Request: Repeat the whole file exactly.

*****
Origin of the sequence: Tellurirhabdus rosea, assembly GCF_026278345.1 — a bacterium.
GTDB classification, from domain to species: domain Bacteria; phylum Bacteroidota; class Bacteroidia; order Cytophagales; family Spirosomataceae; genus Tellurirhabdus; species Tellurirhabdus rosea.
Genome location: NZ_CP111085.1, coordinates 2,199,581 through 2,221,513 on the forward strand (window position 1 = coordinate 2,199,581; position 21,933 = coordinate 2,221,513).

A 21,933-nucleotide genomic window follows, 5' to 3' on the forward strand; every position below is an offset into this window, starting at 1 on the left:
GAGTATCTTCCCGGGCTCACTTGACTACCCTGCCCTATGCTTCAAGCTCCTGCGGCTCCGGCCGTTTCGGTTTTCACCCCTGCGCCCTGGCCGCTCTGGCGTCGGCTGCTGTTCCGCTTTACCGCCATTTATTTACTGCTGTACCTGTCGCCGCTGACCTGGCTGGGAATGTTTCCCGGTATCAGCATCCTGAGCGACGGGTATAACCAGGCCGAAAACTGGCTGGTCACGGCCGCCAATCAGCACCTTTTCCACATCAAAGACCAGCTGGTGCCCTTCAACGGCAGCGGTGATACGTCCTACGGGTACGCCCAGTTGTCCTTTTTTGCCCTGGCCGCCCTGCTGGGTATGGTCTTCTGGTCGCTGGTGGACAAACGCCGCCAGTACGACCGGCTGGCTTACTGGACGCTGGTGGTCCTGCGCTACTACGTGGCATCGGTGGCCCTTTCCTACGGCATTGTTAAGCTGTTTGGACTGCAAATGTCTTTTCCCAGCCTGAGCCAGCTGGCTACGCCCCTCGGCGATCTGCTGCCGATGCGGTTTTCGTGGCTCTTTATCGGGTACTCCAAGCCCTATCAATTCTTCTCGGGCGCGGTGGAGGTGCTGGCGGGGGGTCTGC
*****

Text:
Origin of the sequence: Tellurirhabdus rosea, assembly GCF_026278345.1 — a bacterium.
GTDB classification, from domain to species: domain Bacteria; phylum Bacteroidota; class Bacteroidia; order Cytophagales; family Spirosomataceae; genus Tellurirhabdus; species Tellurirhabdus rosea.
Genome location: NZ_CP111085.1, coordinates 2,199,581 through 2,221,513 on the forward strand (window position 1 = coordinate 2,199,581; position 21,933 = coordinate 2,221,513).

A 21,933-nucleotide genomic window follows, 5' to 3' on the forward strand; every position below is an offset into this window, starting at 1 on the left:
GAGTATCTTCCCGGGCTCACTTGACTACCCTGCCCTATGCTTCAAGCTCCTGCGGCTCCGGCCGTTTCGGTTTTCACCCCTGCGCCCTGGCCGCTCTGGCGTCGGCTGCTGTTCCGCTTTACCGCCATTTATTTACTGCTGTACCTGTCGCCGCTGACCTGGCTGGGAATGTTTCCCGGTATCAGCATCCTGAGCGACGGGTATAACCAGGCCGAAAACTGGCTGGTCACGGCCGCCAATCAGCACCTTTTCCACATCAAAGACCAGCTGGTGCCCTTCAACGGCAGCGGTGATACGTCCTACGGGTACGCCCAGTTGTCCTTTTTTGCCCTGGCCGCCCTGCTGGGTATGGTCTTCTGGTCGCTGGTGGACAAACGCCGCCAGTACGACCGGCTGGCTTACTGGACGCTGGTGGTCCTGCGCTACTACGTGGCATCGGTGGCCCTTTCCTACGGCATTGTTAAGCTGTTTGGACTGCAAATGTCTTTTCCCAGCCTGAGCCAGCTGGCTACGCCCCTCGGCGATCTGCTGCCGATGCGGTTTTCGTGGCTCTTTATCGGGTACTCCAAGCCCTATCAATTCTTCTCGGGCGCGGTGGAGGTGCTGGCGGGGGGTCTGC